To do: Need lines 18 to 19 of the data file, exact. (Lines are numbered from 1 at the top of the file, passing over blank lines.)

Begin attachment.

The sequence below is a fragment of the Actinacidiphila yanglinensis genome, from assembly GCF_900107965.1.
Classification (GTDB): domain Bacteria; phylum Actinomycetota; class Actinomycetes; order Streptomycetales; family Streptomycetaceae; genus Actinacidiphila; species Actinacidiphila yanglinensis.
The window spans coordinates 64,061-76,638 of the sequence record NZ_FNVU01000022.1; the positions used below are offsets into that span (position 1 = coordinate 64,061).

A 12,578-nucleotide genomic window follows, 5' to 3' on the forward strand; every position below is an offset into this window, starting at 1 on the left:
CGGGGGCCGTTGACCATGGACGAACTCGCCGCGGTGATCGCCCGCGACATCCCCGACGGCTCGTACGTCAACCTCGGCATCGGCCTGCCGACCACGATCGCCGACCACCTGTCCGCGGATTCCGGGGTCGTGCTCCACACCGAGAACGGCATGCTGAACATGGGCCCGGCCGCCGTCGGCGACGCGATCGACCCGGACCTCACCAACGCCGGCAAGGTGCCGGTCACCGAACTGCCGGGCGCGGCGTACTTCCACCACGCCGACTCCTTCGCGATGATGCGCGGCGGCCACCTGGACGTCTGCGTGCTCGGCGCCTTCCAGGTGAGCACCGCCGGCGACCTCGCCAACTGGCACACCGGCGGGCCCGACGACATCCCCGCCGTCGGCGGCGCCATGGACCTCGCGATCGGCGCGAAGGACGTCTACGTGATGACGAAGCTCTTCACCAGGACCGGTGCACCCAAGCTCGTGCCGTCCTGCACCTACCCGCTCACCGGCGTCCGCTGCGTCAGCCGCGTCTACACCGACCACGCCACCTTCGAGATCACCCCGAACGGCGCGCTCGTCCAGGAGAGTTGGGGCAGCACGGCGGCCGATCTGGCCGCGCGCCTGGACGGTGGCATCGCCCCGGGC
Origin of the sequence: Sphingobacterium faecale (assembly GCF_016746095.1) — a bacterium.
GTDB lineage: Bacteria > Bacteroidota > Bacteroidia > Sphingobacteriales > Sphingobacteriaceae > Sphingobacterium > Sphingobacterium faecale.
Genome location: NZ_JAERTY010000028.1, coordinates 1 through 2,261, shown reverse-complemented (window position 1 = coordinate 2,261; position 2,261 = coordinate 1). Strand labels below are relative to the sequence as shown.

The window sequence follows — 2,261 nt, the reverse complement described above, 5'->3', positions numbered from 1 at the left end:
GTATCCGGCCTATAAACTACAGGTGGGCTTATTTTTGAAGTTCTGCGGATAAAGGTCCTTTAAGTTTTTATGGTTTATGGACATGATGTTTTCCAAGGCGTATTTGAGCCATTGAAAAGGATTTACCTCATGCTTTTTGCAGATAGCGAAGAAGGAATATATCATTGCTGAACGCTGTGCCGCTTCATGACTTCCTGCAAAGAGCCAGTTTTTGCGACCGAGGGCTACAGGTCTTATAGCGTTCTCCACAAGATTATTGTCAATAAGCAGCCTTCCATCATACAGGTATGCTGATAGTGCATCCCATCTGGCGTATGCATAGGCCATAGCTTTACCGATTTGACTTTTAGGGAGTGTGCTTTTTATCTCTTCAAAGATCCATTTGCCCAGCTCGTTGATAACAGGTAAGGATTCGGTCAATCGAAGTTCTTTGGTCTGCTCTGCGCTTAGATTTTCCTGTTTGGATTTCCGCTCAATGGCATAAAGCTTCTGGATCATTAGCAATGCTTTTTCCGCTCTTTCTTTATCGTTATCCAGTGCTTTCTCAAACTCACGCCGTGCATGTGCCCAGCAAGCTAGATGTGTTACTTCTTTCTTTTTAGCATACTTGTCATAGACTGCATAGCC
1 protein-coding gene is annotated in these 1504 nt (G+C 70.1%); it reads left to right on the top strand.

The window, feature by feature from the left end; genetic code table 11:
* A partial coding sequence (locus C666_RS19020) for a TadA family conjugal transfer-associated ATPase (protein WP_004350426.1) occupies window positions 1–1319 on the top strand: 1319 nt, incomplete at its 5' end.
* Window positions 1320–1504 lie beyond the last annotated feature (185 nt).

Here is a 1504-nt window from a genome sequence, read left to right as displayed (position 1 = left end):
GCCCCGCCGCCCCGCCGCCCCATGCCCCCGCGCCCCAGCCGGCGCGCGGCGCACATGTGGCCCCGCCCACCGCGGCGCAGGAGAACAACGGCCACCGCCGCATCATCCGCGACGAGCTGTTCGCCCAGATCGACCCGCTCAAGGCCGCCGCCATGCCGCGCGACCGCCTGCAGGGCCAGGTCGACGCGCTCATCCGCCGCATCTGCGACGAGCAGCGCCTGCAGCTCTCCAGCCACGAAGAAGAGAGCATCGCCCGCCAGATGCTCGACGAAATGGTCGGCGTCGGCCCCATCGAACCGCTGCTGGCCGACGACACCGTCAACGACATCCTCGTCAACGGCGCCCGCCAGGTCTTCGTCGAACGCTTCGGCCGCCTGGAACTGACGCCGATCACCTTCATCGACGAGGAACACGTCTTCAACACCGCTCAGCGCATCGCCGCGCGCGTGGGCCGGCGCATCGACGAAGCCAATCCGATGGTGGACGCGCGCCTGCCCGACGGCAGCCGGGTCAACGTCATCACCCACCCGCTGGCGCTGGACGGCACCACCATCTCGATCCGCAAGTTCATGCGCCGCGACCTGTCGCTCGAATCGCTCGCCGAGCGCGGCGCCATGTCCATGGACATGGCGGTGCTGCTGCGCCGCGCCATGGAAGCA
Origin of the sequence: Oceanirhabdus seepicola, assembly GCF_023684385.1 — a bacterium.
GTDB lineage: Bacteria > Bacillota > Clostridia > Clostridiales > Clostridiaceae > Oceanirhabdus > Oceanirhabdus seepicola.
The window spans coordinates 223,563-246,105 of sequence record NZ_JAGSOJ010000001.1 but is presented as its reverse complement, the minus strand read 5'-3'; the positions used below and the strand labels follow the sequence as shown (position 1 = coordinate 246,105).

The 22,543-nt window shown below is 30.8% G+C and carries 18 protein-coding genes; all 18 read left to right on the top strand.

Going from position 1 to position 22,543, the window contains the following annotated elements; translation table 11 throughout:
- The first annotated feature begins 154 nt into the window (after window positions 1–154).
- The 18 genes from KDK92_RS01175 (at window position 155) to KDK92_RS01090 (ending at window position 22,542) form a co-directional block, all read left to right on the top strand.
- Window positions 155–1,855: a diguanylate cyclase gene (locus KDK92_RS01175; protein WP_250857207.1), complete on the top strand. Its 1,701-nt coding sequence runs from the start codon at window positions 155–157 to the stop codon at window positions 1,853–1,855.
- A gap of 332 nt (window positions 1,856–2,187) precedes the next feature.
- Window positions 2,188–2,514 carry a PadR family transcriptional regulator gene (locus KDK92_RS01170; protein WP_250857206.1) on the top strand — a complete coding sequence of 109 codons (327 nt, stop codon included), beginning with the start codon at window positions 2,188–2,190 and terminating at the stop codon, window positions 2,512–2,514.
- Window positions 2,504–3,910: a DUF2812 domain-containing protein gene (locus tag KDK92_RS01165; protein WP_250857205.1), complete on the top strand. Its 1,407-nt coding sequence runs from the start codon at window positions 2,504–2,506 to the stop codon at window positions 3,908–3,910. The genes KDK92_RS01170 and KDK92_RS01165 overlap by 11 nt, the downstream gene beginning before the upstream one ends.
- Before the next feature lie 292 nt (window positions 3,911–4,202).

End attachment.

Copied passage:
GTDB lineage: Bacteria > Bacillota > Clostridia > Clostridiales > Clostridiaceae > Oceanirhabdus > Oceanirhabdus seepicola.
The window spans coordinates 223,563-246,105 of sequence record NZ_JAGSOJ010000001.1 but is presented as its reverse complement, the minus strand read 5'-3'; the positions used below and the strand labels follow the sequence as shown (position 1 = coordinate 246,105).